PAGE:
United Nations Secretary-General Ban Ki-moon says further delay in efforts to determine the final status of Serbia's breakaway Kosovo province could have negative consequences for the entire region.

Mr. Ban said Tuesday he hopes that the U.N. Security Council will agree on a draft resolution, which allows for 120 days of consultations to overcome the differences between Russia and the West.  Russia says it will veto any solution on Kosovo that is not acceptable to Serbia.

The U.N. chief spoke to reporters after meeting in Brussels with Kosovo President Fatmir Sejdiu.

Meanwhile, EU foreign policy chief Javier Solana says the 27-nation bloc supports an initiative for a new round of talks between Sebian officials and Kosovo ethnic Albanian leaders on the future of the province.  He says the talks could last up to six months, but not indefinitely.

The U.N. and EU leaders warned Kosovo Albanians against any unilateral declaration of independence.

Kosovo Prime Minister Agim Ceku told reporters in the provincial capital, Pristina, that resuming the talks would be pointless because Russia has blocked Kosovo's path to independence through the U.N.  He called for a new and quick resolution on Kosovo.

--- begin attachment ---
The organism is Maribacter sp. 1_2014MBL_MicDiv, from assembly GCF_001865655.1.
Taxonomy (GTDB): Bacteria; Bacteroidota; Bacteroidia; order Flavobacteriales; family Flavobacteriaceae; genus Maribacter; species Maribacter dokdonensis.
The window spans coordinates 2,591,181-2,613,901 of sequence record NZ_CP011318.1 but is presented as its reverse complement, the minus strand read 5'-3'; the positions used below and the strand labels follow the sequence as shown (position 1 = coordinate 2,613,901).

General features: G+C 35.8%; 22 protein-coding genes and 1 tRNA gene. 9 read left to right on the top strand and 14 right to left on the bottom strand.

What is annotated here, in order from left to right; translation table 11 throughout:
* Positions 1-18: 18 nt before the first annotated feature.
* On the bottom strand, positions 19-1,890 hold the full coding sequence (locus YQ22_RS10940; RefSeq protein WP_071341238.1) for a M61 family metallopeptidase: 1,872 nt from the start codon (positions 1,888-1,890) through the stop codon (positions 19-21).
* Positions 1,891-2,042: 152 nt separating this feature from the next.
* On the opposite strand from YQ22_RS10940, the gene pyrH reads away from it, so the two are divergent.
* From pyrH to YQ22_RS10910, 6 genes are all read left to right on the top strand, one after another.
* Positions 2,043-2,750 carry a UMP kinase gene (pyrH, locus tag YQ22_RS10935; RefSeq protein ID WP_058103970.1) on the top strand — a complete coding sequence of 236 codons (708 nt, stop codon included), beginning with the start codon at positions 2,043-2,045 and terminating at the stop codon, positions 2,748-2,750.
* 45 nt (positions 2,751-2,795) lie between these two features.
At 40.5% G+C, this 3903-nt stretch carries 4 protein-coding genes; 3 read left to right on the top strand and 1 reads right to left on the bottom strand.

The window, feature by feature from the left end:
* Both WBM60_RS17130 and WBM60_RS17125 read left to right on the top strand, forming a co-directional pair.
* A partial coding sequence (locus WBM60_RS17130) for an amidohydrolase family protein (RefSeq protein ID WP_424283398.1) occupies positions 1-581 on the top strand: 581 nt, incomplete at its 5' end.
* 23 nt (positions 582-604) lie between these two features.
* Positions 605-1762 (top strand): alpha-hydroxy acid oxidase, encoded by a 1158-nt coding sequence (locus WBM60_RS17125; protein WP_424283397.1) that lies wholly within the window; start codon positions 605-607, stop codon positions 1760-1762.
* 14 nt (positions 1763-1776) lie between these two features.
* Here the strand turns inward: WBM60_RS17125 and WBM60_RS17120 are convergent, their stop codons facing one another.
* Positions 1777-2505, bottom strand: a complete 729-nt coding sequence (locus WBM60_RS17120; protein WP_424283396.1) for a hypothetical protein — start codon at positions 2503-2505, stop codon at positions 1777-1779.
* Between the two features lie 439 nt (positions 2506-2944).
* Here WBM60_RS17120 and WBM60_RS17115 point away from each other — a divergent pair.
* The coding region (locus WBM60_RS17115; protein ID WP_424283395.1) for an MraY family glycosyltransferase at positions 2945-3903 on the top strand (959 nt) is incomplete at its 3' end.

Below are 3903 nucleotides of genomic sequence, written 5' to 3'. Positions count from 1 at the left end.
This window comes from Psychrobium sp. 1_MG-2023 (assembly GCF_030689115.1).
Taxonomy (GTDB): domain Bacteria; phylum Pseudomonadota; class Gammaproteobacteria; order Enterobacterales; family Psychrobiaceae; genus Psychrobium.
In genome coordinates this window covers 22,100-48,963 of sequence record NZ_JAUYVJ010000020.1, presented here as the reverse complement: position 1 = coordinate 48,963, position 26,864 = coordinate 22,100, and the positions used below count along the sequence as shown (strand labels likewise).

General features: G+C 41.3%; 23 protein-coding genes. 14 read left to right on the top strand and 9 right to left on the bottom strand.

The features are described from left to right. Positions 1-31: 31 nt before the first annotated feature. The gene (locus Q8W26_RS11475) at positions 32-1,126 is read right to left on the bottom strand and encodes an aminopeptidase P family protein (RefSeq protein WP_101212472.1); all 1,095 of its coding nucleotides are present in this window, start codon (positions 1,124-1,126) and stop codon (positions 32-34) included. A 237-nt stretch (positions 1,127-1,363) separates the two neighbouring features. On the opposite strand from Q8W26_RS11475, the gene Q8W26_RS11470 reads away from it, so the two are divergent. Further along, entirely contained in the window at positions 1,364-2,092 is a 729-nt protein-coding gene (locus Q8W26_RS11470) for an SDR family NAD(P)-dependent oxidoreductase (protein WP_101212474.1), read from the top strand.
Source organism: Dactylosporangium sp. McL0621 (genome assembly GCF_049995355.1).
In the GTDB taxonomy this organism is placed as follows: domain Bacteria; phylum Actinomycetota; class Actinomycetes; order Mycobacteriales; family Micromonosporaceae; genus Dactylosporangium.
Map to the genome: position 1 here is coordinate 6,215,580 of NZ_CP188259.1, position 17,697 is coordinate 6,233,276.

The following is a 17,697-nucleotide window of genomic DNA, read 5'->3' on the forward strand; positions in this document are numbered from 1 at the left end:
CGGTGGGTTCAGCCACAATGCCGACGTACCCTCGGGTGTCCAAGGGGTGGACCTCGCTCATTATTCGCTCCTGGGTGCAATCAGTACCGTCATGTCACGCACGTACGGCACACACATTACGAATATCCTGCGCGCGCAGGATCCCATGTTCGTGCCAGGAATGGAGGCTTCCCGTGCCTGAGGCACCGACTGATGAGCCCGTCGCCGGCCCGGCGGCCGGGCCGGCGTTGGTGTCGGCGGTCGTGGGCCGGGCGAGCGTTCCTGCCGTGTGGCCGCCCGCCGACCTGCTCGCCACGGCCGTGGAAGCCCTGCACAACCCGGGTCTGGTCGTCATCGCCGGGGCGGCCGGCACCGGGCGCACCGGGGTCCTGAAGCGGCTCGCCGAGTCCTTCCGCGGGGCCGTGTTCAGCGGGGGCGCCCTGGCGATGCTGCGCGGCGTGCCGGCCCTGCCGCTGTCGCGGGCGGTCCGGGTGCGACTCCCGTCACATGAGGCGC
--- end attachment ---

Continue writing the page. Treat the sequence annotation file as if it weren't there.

The U.S. Ambassador to the United Nations, Zalmay Khalilzad, told reporters Monday that the decision on Kosovo cannot be delayed much longer.  He pledged to introduce a Security Council resolution on the issue. 

Earlier Monday, a U.S. State Department spokesman said Washington is willing to accept a delay of months if it can lead to stronger support for Kosovo's independence. 

Serbia's province has been under U.N. administration since 1999, after NATO air strikes halted Belgrade's crackdown on ethnic Albanian separatists.

Some information for this report was provided by AFP, AP and Reuters.